Several years ago, my friend and I were sitting in a piano room and talking about the differences between various musical instruments. We felt that the piano appeared more like a complicated machine than others. This mysterious black box holds ingenious devices that transfer the pressing of individual keys to different notes. When I saw Qianwen Yu’s project Woven Symphony at the 6th Midwest Open in Woman Made Gallery this fall [fig.1], the analogy between loom and piano aroused my memories of that conversation. The work points out the similar aesthetics in the process of weaving and music composing, both realized by the vibration and arrangement of strings
Woven Symphony is composed of seven music pieces based on seven different weaving patterns of an 8-shaft floor loom. Viewers listen to the music by using a headphone linked to an iMac displaying a corresponding weaving pattern—such as a cute teddy bear [fig.2], a vibrant tree, or shining stars— which serves as the score of each music piece. Qianwen assigns numbers 1-8 to different columns in the weaving draft, which represent eight musical notes in the C major scale (do, re, mi, fa, sol, la, ti, do). Through music composing software, the artist picks an instrument to play several rows at a time from the bottom to the upper part of the pattern [fig.3], the same direction for the weaving process. In this way, a unique melody was created. With the help of musician Bryan Away, Qianwen also experiments with the layering of different patterns together; thus each weaving pattern becomes an instrument to construct a grand symphony.
I used to consider weaving and music as separate fields, for I always assume that viewing and hearing create independent sensations. However, Qianwen’s music pieces tie together auditory and visual sensations, creating unprecedented experiences for me. For the “teddy bear,” when I follow the rows in the pattern for the bass clarinet, I imagine the energetic movement of a clumsy bear. The harp performs one row at a time in the “tree,” depicting the slow growing process of multiple layers of thriving branches and leaves. The marimba in the “heart” traces the curved shape of the pattern, creating a crispy and bright rhythm like the leap of one’s heart. Combined with the sound, the static symbol in the weaving draft becomes vivid in my mind throughout the time.
I am curious to know why the artist chose to intertwine these two creative areas. The answer lies in Qianwen’s research essay “Exploring the Parallels Between Weaving and Music” beside her artwork, which unfolds the interrelated history between weaving and music production, art and technology. Jacquard loom [fig.4], a machine that automates the process of manufacturing complex textiles, has inspired the invention of pianola (self-playing piano), even laying the foundation of future computer programming. To use the Jacquard loom, weavers translate the design patterns on a series of punched cards linked to the loom, similar to the music roll paper spinning in the pianola [fig.5]. The holes on cardboard for the Jacquard loom allow certain threads to pass through, while those on music roll paper change the air pressure, allowing different keys to be played according to how much air is coming through.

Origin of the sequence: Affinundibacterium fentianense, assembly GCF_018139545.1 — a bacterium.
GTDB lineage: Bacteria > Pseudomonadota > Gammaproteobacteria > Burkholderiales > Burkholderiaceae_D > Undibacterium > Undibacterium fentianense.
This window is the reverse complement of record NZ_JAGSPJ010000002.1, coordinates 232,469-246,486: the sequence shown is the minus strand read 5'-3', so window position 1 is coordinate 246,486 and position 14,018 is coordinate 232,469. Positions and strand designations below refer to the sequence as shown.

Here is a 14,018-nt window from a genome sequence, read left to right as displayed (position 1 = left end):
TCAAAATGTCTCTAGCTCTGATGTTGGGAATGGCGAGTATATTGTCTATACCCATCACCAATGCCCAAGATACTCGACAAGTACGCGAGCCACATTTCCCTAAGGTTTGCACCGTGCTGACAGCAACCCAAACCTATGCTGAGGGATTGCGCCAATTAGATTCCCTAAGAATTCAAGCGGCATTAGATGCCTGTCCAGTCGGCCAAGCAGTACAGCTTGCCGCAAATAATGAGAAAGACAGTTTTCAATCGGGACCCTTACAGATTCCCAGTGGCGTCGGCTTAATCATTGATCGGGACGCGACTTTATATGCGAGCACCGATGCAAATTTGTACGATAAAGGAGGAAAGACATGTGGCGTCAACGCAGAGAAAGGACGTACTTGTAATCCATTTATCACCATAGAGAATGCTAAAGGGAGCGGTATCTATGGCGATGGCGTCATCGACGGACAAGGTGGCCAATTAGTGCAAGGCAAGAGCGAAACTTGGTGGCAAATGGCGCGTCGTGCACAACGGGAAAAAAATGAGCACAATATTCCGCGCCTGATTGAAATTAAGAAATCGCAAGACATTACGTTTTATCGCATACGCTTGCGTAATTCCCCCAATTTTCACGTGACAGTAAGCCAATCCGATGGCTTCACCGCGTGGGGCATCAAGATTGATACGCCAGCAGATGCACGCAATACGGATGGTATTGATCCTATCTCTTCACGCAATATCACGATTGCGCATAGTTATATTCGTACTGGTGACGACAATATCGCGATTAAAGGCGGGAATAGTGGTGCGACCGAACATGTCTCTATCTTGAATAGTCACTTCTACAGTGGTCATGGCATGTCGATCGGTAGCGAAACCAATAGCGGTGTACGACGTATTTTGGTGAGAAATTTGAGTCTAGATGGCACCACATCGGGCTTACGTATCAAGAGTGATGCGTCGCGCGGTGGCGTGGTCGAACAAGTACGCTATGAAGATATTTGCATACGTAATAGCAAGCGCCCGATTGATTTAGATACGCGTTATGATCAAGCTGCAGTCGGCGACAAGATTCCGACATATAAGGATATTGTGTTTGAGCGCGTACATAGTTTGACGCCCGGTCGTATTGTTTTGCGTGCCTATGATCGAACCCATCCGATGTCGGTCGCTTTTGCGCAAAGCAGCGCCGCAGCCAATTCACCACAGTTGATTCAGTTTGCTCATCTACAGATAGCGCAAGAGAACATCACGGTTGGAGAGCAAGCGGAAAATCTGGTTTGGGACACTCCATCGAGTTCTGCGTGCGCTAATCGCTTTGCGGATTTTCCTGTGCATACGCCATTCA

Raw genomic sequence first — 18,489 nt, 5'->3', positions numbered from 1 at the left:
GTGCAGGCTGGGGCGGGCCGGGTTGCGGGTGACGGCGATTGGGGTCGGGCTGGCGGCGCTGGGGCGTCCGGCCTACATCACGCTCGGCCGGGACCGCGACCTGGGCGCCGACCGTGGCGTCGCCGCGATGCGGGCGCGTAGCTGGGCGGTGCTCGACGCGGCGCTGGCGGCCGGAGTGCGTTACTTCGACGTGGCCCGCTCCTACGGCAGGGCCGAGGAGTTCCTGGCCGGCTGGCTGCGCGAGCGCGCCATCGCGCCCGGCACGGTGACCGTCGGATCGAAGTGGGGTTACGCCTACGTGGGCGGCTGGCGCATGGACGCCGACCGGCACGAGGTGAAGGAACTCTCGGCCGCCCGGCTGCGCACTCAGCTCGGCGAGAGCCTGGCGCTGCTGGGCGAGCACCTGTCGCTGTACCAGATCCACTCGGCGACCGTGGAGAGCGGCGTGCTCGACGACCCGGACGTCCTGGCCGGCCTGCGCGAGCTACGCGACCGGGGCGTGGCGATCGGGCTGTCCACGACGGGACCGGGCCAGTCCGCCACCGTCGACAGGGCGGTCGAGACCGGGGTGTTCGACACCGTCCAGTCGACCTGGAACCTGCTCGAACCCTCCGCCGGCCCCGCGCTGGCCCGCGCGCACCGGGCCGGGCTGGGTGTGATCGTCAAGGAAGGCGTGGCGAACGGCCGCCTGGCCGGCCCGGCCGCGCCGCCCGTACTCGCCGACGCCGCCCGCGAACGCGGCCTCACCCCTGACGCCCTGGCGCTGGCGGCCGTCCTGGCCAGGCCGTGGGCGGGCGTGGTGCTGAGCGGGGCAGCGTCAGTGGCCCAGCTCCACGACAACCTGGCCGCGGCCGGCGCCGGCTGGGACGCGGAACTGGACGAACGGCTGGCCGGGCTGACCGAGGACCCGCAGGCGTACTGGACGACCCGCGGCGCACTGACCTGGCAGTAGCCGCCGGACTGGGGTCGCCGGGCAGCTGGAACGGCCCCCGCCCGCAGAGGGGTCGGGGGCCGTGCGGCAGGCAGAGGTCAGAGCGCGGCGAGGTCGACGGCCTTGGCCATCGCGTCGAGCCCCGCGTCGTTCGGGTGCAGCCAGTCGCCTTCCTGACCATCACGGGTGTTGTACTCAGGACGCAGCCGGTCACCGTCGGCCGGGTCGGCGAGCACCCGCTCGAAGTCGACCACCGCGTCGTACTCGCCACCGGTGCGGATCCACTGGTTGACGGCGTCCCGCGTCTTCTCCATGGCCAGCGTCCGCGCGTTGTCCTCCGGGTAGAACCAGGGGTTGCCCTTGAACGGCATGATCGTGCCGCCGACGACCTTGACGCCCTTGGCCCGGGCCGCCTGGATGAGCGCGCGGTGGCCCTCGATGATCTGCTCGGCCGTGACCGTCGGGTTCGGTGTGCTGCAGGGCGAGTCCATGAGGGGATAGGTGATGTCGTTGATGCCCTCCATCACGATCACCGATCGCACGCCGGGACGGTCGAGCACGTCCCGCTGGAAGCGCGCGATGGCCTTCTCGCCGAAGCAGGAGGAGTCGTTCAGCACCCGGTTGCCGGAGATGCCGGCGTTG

Weaving and music production share striking resemblances. More than once have I opened the lid of a piano (not to mention other string instruments), and those parallel strings appear like the warp (vertical) threads set on a loom. Both machines require the operator’s eyes, hands, and feet to manipulate and weave/compose the ultimate product throughout the time. Repetition and variation of patterns (motifs) in weaving (playing music) form a rhythm through the sequential actions. The five horizontal lines and the music notes in the staff (Western music notation) are also visually similar to the interlaced warp (vertical) and weft (horizontal) threads that constitute the woven fabric.
It seems to me that weaving and music composing demonstrate an interesting duality in the making of art forms. A musician causes different strings to vibrate and creates sound waves in the air, to which the audience pays more attention than the fixed pattern on the staff. The weaver guides different threads to cross each other and form a pattern. Viewers pay attention to the ultimate graphic patterns rather than the sound of the loom or the weaver’s action during the process. Woven Symphony critically demonstrates the possibilities of artistic creation—the motif in sound can be both heard and seen, and a weaving pattern can extend in time rather than being trapped by the gaze.
With the intention to bridge the sensory gap between weaving and music, Woven Symphony reminded me of the concept of “string theory.” It is a hypothetical theory assuming all particles in the world are formed by the vibration of one-dimensional objects called “strings” at different frequencies. Though the “string” in physics are totally different from the strings in musical instruments and looms. It is fascinating to realize that weaving and music are both generated by oscillation of strings. String theory is constructed with the hope to subsume general relativity and quantum mechanics into a broader framework. Likewise, Woven Symphony can be viewed as an experimental practice to reconcile two disparate fields and provoke cross-disciplinary thinking. One can thus hear the dance of textile and enjoy the vision of melodies.
Further reading: “Exploring the Parallels Between Weaving and Music” by Qianwen Yu.
About the author: Yunyao Que is a writer, curator, and art administrator born in Shanghai and now based in Chicago. She recently made a wooden box named “Suitcase” as a portable exhibition to show works made by six artists about travel and migration. Yunyao loves oceans, land arts, connections, and imagination.